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“Mr. Speaker, I withdraw my statement that half the Cabinet are asses. Half the Cabinet are not asses.”
-Benjamin Disraeli (1804-1881)
Few parliamentarians of his day or ours could boast the verbal gifts of Benjamin Disraeli. But even had he not found so clever a way to accomplish it, he would have been required to withdraw his unparliamentary assertion that certain among his parliamentary colleagues were (ahem) asses.
Fast forward a century and a half to June 17, 2020 when NDP leader Jagmeet Singh refused to withdraw his assertion that a fellow parliamentarian, Bloc Quebecois member Alain Therrien, was a racist for declining to support an NDP motion on racism in the RCMP. Singh was expelled accordingly.
There is little doubt the term racist constitutes “unparliamentary language”; the word was specifically ruled to be such in 1986. But what’s the big deal about that?
Unparliamentary language refers to words that are not permitted in the legislature, a large portion of which consist of nasty epithets. It is a corollary of parliamentary immunity, by which parliamentarians are protected from civil action for slander and libel while they are in the legislature. This in turn is an element of parliamentary privilege, a broader body of principles that protects in independence of the legislature from interference by the executive.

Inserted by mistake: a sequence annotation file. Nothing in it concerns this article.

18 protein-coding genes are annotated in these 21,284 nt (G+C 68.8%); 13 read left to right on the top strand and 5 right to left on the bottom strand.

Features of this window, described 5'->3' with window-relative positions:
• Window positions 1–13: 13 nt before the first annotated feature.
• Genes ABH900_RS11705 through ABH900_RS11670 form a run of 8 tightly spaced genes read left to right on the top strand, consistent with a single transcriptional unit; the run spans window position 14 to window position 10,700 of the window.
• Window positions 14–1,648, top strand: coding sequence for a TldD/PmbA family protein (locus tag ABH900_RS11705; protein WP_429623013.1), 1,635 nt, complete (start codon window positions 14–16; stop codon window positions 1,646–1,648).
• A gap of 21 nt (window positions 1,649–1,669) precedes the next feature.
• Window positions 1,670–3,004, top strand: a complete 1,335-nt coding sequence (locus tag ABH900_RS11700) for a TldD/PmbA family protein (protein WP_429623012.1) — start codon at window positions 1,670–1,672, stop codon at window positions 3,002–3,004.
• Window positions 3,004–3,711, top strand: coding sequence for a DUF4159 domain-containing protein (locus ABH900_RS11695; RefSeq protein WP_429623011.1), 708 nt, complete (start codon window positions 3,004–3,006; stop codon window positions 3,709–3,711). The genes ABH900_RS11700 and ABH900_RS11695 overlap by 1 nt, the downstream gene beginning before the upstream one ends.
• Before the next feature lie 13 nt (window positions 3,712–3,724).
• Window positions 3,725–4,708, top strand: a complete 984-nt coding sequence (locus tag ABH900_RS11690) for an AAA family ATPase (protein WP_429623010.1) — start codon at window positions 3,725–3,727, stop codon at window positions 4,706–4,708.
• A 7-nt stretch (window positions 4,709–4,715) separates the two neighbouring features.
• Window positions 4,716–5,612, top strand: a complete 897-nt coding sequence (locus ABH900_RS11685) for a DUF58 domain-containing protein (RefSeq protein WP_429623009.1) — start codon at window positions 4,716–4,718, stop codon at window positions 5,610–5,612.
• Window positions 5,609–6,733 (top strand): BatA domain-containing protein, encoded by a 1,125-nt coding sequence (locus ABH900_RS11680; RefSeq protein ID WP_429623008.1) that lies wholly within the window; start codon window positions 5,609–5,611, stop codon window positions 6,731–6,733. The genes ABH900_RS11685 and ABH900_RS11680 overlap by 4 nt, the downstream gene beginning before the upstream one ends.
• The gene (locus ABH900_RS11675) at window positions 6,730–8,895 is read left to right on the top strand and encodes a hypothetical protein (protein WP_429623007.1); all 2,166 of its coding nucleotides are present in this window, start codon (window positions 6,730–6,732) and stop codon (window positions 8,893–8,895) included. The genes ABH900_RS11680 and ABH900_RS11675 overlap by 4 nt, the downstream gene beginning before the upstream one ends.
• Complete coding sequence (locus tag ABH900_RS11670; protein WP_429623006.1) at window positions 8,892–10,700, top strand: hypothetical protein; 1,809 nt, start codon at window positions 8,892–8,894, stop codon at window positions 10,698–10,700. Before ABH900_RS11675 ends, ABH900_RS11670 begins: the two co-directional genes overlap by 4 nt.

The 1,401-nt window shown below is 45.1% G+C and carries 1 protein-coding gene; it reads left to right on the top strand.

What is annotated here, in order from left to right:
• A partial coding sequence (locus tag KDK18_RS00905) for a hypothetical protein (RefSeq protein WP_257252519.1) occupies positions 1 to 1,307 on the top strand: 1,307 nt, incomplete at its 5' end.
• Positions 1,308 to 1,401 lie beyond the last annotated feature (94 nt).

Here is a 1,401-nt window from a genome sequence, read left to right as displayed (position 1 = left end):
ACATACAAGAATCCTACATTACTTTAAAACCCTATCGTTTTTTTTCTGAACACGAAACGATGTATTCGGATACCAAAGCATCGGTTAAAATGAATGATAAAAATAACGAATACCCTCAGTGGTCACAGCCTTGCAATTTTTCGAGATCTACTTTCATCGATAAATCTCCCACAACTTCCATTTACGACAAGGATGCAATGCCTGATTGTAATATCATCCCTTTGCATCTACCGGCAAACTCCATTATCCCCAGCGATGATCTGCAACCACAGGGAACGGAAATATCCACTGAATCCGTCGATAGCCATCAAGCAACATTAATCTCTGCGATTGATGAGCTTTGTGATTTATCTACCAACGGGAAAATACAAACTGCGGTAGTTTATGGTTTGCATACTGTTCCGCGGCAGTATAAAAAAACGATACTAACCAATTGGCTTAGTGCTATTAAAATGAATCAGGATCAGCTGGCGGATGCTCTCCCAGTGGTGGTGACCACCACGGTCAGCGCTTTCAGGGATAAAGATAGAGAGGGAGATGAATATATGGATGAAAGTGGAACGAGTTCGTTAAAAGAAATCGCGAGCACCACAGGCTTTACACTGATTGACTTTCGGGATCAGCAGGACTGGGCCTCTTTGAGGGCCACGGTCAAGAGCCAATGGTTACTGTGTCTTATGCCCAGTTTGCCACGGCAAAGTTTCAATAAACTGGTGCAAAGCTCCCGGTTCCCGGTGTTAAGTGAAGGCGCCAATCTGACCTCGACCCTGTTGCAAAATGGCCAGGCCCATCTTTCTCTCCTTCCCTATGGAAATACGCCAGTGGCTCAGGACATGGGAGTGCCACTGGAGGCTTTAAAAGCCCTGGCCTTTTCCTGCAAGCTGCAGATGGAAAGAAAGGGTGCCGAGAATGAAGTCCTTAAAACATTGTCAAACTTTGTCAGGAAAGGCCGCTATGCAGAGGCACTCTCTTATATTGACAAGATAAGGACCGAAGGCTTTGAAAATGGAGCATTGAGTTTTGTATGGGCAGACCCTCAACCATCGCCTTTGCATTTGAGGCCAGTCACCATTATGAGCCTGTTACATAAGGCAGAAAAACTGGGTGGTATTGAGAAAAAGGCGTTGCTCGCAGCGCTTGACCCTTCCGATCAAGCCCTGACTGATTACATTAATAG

The basic logic is straight forward. To protect free speech in the legislature, members receive immunity from defamation suits. The price they pay is that they can’t say certain potentially slanderous things about their colleagues. Thus for instance, parliamentarians cannot call a colleague a liar, though they might try to sneak in a comment that the colleague has a relaxed relationship with the truth.
The accuracy or inaccuracy of unparliamentary language is irrelevant. That may seem odd, but try to imagine an effort to debate the accuracy of an ugly adjective. Parliament might have time for little else and the dignity of parliamentary debate would likely tumble from its already dubious heights.
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